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Trump’s ‘devastating’ internal polls are a red flag that he’s doomed in 2020: political analyst

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On Saturday, The Nation writer John Nichols told MSNBC that President Donald Trump’s new internal polls showing him losing key states are “devastating” — and show why his path to re-election may be slipping out of his grasp.

“I would just emphasize these polls are more than a wake-up call. They’re pretty devastating numbers,” said Nichols. “We can get excited about a close race in Texas or even some good numbers out of Florida. But remember that for Donald Trump, the key is the Great Lakes states.”

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“What these internal polls tell us parallels what we’re seeing from publicly done polling in those regions,” said Nichols. “Two things very significant. Number one, there is an energized Democratic base, more energized, it appears, than 2016. And additionally one subset of this that’s a really big deal, major issue for Trump, and that is that in the rural areas where Democrats severely underperformed in 2016, it’s what we are seeing in the public polls and I suspect top line numbers from what we’re seeing in other places suggest we’re seeing rural areas begin to tick back up for Democrats going to that 40 percent number.”

“If Democrats get to that number in states like Michigan, Wisconsin, Minnesota, perhaps even Iowa, go higher there, Donald Trump is defeated for re-election,” said Nichols. “So this is big deal stuff.”

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2020 Election

Your guide to the 2020 Democrats: Who’s in, who’s out and WTF is going on anyway?

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With the Iowa caucuses less than two months away, the 2020 Democratic presidential field is finally starting to achieve ... no, forget it. It's definitely not coherent and it's probably not permanent either; we may well see more dropouts and late entries. But with the departure of Sen. Kamala Harris (and the earlier departures of a bunch of guys whose names you don't remember), the field now has a recognizable shape.

There's a frontrunner, who has led almost every national poll since last winter, allowing for a few outlier polls and a brief period around the end of the summer. There are three other leading contenders, two of whom have been near the top of the polls for months, while the third only recently emerged from the pack. There is a pack of dark-horse candidates, whose odds of being elected president now approach zero but who remain in the race for various reasons.  There are some with no shot at all. There are two fringe candidates, likely using this campaign to explore career options. And there's a pair of billionaires who hope to buy their way to the presidency by spending alarming amounts of money on campaign ads. That probably won't work — but you might have heard the same thing about another billionaire in that other party, a few years back.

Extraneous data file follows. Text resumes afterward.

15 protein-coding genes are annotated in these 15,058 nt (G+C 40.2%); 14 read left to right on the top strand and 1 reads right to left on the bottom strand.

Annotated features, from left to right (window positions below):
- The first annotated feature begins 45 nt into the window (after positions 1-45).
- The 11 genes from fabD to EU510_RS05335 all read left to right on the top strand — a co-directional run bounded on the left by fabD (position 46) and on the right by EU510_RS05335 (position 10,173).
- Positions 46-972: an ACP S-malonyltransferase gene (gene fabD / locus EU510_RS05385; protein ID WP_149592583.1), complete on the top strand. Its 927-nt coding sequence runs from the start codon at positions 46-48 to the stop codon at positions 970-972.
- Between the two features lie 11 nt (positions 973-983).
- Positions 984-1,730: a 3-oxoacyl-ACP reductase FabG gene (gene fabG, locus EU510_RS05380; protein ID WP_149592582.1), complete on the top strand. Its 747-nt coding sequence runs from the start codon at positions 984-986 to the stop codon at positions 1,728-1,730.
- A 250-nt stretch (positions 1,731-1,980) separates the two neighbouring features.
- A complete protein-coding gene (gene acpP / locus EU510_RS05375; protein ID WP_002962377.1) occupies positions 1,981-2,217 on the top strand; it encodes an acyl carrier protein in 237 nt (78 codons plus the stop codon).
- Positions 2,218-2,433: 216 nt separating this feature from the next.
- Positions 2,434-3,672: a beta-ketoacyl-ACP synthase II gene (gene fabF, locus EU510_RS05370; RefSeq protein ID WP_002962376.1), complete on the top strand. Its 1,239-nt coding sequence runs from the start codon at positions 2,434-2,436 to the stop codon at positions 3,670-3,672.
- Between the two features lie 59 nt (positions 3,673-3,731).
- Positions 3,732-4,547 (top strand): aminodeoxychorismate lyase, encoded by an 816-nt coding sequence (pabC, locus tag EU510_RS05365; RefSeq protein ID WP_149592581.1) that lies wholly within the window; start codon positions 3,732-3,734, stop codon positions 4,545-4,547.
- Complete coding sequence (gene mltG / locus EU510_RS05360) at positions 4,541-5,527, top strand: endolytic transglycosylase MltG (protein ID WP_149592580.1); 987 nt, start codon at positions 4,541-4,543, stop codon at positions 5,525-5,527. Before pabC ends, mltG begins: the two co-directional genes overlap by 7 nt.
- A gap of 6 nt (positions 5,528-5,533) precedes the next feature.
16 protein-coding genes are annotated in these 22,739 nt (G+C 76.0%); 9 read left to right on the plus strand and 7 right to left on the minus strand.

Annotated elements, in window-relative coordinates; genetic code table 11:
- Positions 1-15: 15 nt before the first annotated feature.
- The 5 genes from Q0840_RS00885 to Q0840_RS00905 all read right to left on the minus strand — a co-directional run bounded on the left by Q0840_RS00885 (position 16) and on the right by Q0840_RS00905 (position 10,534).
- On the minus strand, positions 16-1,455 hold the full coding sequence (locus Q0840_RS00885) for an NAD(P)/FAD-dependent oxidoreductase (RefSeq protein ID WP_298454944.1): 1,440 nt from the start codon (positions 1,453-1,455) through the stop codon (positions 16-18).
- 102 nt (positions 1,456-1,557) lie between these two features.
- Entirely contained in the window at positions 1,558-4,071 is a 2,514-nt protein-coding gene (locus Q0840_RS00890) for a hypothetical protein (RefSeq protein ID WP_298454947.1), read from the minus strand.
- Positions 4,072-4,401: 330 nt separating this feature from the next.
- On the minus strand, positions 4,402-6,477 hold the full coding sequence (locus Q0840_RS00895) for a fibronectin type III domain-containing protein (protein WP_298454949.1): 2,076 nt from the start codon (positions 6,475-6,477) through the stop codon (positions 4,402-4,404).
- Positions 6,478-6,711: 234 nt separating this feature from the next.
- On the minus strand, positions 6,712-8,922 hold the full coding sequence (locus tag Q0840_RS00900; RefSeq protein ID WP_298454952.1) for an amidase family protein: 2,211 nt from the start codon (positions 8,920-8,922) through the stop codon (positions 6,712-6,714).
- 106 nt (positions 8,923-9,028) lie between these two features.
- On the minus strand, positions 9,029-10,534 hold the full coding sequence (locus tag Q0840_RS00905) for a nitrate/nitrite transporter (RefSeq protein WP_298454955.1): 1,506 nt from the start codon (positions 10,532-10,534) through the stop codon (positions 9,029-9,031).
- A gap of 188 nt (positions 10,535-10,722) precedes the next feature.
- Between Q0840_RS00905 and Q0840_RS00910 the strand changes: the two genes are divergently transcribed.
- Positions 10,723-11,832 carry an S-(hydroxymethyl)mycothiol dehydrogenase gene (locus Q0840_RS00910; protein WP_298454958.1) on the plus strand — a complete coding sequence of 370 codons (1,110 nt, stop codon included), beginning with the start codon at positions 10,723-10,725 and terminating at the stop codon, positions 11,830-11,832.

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2020 Election

Ronny Jackson, former White House doctor and Trump VA nominee, running for Texas congressional seat

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Jackson is at least the 13th Republican to jump into the race to replace retiring U.S. Rep. Mac Thornberry, R-Clarendon.

Ronny Jackson, the former White House doctor and President Donald Trump's onetime nominee to be secretary of veterans affairs, is running to replace retiring U.S. Rep. Mac Thornberry, R-Clarendon.

With hours until the filing deadline, Jackson, a former Navy rear admiral, arrived at the Texas GOP headquarters in Austin on Monday afternoon to submit paperwork for the seat.

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2020 Election

WATCH LIVE: House Judiciary Committee holds second day of hearings on the impeachment of Donald Trump

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The Democratic-led House Judiciary Committee takes up the impeachment of Donald Trump again on Monday morning, with lawmakers expected to hear evidence against the president that could lead to a Senate trial for high crimes and misdemeanors.

Monday's hearing will include opening arguments "made by Barry H. Berke for the committee Democrats and Stephen R. Castor for the Republicans. Daniel S. Goldman, the Democratic counsel for the House Intelligence Committee, will then present the evidence for impeachment, and Mr. Castor will present the evidence against it. Judiciary Committee members will then ask questions," reports the New York Times.

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